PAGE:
The independent resource on global security

Dr Sam Perlo-Freeman

POSITION AT SIPRI
Senior Researcher

Dr Sam Perlo-Freeman

Sam Perlo-Freeman

Dr Sam Perlo-Freeman is a Senior researcher and Head of the SIPRI Project on Military Expenditure in the Arms and Military Expenditure Programme. He is responsible for monitoring data on military expenditure worldwide. Previously he was a Senior Lecturer at the University of the West of England, working in the field of defence and peace economics. 

Subject expertise

Military expenditure issues and methodology; arms production issues and methodology; economics of military expenditure; economics of arms trade; arms trade corruption.

Regional expertise

Europe, Israel, Palestine

Phone number
+46 766 286 176
Languages
English, French, Swedish
Education

PhD in Economics, University of the West of England. PhD In Mathematics, University of Warwick.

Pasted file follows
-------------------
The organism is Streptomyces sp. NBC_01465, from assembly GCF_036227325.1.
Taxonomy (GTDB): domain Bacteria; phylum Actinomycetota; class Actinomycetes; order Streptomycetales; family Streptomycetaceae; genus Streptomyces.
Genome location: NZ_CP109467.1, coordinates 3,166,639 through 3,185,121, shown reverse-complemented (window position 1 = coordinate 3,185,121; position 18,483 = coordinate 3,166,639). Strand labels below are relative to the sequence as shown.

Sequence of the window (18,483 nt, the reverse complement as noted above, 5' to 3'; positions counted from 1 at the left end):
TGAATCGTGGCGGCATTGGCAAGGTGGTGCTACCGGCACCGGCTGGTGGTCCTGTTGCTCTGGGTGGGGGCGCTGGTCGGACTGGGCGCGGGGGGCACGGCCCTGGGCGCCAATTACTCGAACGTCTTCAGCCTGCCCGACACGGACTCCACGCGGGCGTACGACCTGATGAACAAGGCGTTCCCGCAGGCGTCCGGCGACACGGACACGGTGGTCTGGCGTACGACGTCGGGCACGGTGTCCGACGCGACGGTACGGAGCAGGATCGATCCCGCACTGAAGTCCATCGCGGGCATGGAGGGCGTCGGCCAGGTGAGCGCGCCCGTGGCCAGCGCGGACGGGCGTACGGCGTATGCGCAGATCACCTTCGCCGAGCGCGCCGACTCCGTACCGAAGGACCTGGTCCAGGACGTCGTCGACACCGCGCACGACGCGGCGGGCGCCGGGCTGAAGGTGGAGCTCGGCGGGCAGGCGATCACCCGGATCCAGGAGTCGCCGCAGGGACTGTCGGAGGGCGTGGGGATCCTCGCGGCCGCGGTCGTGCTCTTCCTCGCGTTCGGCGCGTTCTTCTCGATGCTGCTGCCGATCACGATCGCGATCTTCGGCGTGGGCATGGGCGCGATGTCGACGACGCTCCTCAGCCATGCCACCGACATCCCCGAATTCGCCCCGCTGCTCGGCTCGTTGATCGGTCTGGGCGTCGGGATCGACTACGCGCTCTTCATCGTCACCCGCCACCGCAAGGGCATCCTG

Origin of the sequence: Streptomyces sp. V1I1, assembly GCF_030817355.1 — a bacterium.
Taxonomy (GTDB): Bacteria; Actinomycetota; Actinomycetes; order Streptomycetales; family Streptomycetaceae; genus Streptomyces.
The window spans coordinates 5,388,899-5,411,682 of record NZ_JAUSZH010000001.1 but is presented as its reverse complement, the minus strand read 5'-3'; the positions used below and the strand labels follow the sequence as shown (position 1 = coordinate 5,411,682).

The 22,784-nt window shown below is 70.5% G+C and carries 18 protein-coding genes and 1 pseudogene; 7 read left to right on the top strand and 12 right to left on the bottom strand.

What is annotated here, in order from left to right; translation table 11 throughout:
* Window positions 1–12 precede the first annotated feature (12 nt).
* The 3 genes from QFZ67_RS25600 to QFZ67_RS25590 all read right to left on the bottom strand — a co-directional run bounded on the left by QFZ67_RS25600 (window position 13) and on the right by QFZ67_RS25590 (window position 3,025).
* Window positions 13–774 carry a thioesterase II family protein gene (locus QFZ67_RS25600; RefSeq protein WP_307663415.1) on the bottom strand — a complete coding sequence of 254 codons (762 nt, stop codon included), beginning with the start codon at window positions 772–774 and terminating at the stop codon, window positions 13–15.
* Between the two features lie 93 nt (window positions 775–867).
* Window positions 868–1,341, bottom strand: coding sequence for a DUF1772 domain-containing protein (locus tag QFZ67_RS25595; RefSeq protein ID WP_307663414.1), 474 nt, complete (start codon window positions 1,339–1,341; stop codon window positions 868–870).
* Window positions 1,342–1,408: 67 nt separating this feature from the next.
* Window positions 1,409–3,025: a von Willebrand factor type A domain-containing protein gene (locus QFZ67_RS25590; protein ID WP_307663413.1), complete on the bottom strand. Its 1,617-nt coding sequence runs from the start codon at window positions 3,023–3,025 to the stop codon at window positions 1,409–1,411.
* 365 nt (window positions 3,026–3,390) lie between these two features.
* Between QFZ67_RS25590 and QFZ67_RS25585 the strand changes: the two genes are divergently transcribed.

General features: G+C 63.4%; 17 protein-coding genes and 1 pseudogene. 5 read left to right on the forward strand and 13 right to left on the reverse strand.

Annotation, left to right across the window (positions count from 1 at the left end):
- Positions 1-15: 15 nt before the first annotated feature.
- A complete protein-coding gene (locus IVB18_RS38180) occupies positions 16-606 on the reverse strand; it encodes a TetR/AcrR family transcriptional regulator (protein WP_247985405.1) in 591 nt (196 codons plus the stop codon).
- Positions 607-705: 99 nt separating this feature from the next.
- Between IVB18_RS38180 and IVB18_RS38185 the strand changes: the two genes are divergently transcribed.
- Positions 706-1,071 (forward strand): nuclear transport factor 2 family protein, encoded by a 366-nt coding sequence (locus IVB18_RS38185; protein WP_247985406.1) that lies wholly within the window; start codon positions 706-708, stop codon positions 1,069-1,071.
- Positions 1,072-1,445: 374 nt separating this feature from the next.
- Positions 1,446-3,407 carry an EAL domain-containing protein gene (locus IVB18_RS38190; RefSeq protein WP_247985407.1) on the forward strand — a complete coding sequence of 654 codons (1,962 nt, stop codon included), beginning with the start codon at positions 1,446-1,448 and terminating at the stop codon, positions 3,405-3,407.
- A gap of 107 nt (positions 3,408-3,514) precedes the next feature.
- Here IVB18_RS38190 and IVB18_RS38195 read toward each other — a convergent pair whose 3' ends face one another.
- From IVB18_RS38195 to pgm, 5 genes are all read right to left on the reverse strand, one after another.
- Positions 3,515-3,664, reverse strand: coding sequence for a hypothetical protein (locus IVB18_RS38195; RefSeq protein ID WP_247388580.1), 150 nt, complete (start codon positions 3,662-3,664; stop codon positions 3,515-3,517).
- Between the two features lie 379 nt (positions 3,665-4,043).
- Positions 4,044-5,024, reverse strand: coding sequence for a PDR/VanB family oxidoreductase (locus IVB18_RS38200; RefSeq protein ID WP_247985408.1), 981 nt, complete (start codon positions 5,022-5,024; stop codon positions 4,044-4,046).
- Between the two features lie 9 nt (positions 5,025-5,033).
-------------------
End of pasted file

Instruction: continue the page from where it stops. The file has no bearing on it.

Citizenship
United Kingdom
United States
Affiliations
  • Economists for Peace and Security, Member
  • Economics of Peace and Security, Editorial Board Member
SIPRI PUBLICATIONS
External publications
  • Perlo-Freeman, S. 'Military expenditure and the global culture of militarism', Chapter 11 in Kassimeris, C. & Gouliamos, K. (Eds), The marketing of war in the age of neo-militarism, London: Routledge, 2012.
  • Perlo-Freeman, S and Brauner, J, 'Natural resources and military expenditure: the case of Algeria', Economics of Peace and Security Journal, vol. 7, no. 1 (2012).
  • Perlo-Freeman, S., ‘The UK arms industry in a globalised world’, in A. Tan (Edt), The Global Arms Trade: A Handbook, London: Routledge, 2010.
  • Perlo-Freeman, S. and Webber, D., ‘Basic needs, government debt and economic growth’, The World Economy, vol. 32, no. 6 (June 2009).
  • Perlo-Freeman, S. et al., ‘Military expenditure’, SIPRI Yearbook 2009 (Oxford University Press, 2009).
  • Perlo-Freeman, S., ‘Arms production’, SIPRI Yearbook 2009.
  • Dunne, P., Perlo-Freeman, S. and Smith, R., ‘The demand for military expenditure in developing countries: hostility versus capability’, Defence & Peace Economics, vol. 19, no. 4 (Aug. 2008).